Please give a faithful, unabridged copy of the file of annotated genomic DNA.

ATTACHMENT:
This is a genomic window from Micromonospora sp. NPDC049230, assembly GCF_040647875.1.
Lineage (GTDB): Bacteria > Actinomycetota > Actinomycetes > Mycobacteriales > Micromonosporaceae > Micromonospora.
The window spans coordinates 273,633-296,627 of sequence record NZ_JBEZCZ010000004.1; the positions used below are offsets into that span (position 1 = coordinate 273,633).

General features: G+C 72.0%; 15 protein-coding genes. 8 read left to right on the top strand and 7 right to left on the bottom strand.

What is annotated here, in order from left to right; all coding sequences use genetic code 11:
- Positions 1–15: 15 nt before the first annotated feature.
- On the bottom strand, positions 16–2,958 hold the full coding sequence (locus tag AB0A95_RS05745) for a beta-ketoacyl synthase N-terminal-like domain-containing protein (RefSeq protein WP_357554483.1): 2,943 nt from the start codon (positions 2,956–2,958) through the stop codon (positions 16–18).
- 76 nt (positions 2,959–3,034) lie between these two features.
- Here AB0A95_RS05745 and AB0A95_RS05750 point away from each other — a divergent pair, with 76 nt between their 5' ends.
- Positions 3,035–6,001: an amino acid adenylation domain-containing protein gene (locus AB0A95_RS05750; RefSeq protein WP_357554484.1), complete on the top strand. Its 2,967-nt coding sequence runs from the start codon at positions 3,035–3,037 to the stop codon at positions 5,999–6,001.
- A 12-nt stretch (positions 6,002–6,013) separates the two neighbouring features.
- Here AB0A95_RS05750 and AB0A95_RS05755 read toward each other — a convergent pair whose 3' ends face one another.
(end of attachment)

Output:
This is a genomic window from Micromonospora sp. NPDC049230, assembly GCF_040647875.1.
Lineage (GTDB): Bacteria > Actinomycetota > Actinomycetes > Mycobacteriales > Micromonosporaceae > Micromonospora.
The window spans coordinates 273,633-296,627 of sequence record NZ_JBEZCZ010000004.1; the positions used below are offsets into that span (position 1 = coordinate 273,633).

General features: G+C 72.0%; 15 protein-coding genes. 8 read left to right on the top strand and 7 right to left on the bottom strand.

What is annotated here, in order from left to right; all coding sequences use genetic code 11:
- Positions 1–15: 15 nt before the first annotated feature.
- On the bottom strand, positions 16–2,958 hold the full coding sequence (locus tag AB0A95_RS05745) for a beta-ketoacyl synthase N-terminal-like domain-containing protein (RefSeq protein WP_357554483.1): 2,943 nt from the start codon (positions 2,956–2,958) through the stop codon (positions 16–18).
- 76 nt (positions 2,959–3,034) lie between these two features.
- Here AB0A95_RS05745 and AB0A95_RS05750 point away from each other — a divergent pair, with 76 nt between their 5' ends.
- Positions 3,035–6,001: an amino acid adenylation domain-containing protein gene (locus AB0A95_RS05750; RefSeq protein WP_357554484.1), complete on the top strand. Its 2,967-nt coding sequence runs from the start codon at positions 3,035–3,037 to the stop codon at positions 5,999–6,001.
- A 12-nt stretch (positions 6,002–6,013) separates the two neighbouring features.
- Here AB0A95_RS05750 and AB0A95_RS05755 read toward each other — a convergent pair whose 3' ends face one another.